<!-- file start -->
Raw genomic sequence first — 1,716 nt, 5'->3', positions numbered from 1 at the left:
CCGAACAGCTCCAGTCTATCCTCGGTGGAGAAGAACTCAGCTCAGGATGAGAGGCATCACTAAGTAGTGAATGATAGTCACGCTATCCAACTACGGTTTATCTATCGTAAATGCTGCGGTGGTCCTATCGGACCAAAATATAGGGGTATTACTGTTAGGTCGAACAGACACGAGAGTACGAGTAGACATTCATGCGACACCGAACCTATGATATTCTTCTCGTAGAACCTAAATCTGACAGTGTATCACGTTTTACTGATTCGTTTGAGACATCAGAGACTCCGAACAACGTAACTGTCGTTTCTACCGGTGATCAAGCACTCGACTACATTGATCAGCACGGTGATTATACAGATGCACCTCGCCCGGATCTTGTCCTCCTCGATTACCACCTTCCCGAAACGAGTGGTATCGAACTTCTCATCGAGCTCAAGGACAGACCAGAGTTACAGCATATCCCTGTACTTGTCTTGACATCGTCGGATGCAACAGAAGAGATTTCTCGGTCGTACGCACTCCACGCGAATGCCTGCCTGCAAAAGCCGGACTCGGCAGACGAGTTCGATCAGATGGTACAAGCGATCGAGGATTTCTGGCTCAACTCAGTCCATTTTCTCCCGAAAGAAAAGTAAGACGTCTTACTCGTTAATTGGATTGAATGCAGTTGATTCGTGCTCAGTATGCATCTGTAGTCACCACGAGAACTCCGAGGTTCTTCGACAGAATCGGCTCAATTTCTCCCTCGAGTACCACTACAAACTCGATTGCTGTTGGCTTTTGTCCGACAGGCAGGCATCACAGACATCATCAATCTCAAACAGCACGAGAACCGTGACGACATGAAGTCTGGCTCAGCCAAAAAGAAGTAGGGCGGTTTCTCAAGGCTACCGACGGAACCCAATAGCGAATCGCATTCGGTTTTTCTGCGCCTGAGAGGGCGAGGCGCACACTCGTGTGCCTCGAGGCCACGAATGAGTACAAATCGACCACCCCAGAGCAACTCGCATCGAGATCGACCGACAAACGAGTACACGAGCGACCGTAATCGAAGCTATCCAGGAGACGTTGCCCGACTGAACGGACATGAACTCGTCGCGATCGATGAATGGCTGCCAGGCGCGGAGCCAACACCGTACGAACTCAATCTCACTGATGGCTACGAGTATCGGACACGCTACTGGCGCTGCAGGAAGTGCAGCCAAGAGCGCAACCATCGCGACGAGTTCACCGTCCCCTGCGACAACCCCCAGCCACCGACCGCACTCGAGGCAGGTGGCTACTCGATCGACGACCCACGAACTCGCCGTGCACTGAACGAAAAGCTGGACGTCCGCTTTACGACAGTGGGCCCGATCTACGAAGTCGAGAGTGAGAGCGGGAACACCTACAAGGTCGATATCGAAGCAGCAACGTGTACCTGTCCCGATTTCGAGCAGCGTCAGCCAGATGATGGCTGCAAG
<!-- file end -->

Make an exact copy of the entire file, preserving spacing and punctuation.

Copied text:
Raw genomic sequence first — 1,716 nt, 5'->3', positions numbered from 1 at the left:
CCGAACAGCTCCAGTCTATCCTCGGTGGAGAAGAACTCAGCTCAGGATGAGAGGCATCACTAAGTAGTGAATGATAGTCACGCTATCCAACTACGGTTTATCTATCGTAAATGCTGCGGTGGTCCTATCGGACCAAAATATAGGGGTATTACTGTTAGGTCGAACAGACACGAGAGTACGAGTAGACATTCATGCGACACCGAACCTATGATATTCTTCTCGTAGAACCTAAATCTGACAGTGTATCACGTTTTACTGATTCGTTTGAGACATCAGAGACTCCGAACAACGTAACTGTCGTTTCTACCGGTGATCAAGCACTCGACTACATTGATCAGCACGGTGATTATACAGATGCACCTCGCCCGGATCTTGTCCTCCTCGATTACCACCTTCCCGAAACGAGTGGTATCGAACTTCTCATCGAGCTCAAGGACAGACCAGAGTTACAGCATATCCCTGTACTTGTCTTGACATCGTCGGATGCAACAGAAGAGATTTCTCGGTCGTACGCACTCCACGCGAATGCCTGCCTGCAAAAGCCGGACTCGGCAGACGAGTTCGATCAGATGGTACAAGCGATCGAGGATTTCTGGCTCAACTCAGTCCATTTTCTCCCGAAAGAAAAGTAAGACGTCTTACTCGTTAATTGGATTGAATGCAGTTGATTCGTGCTCAGTATGCATCTGTAGTCACCACGAGAACTCCGAGGTTCTTCGACAGAATCGGCTCAATTTCTCCCTCGAGTACCACTACAAACTCGATTGCTGTTGGCTTTTGTCCGACAGGCAGGCATCACAGACATCATCAATCTCAAACAGCACGAGAACCGTGACGACATGAAGTCTGGCTCAGCCAAAAAGAAGTAGGGCGGTTTCTCAAGGCTACCGACGGAACCCAATAGCGAATCGCATTCGGTTTTTCTGCGCCTGAGAGGGCGAGGCGCACACTCGTGTGCCTCGAGGCCACGAATGAGTACAAATCGACCACCCCAGAGCAACTCGCATCGAGATCGACCGACAAACGAGTACACGAGCGACCGTAATCGAAGCTATCCAGGAGACGTTGCCCGACTGAACGGACATGAACTCGTCGCGATCGATGAATGGCTGCCAGGCGCGGAGCCAACACCGTACGAACTCAATCTCACTGATGGCTACGAGTATCGGACACGCTACTGGCGCTGCAGGAAGTGCAGCCAAGAGCGCAACCATCGCGACGAGTTCACCGTCCCCTGCGACAACCCCCAGCCACCGACCGCACTCGAGGCAGGTGGCTACTCGATCGACGACCCACGAACTCGCCGTGCACTGAACGAAAAGCTGGACGTCCGCTTTACGACAGTGGGCCCGATCTACGAAGTCGAGAGTGAGAGCGGGAACACCTACAAGGTCGATATCGAAGCAGCAACGTGTACCTGTCCCGATTTCGAGCAGCGTCAGCCAGATGATGGCTGCAAG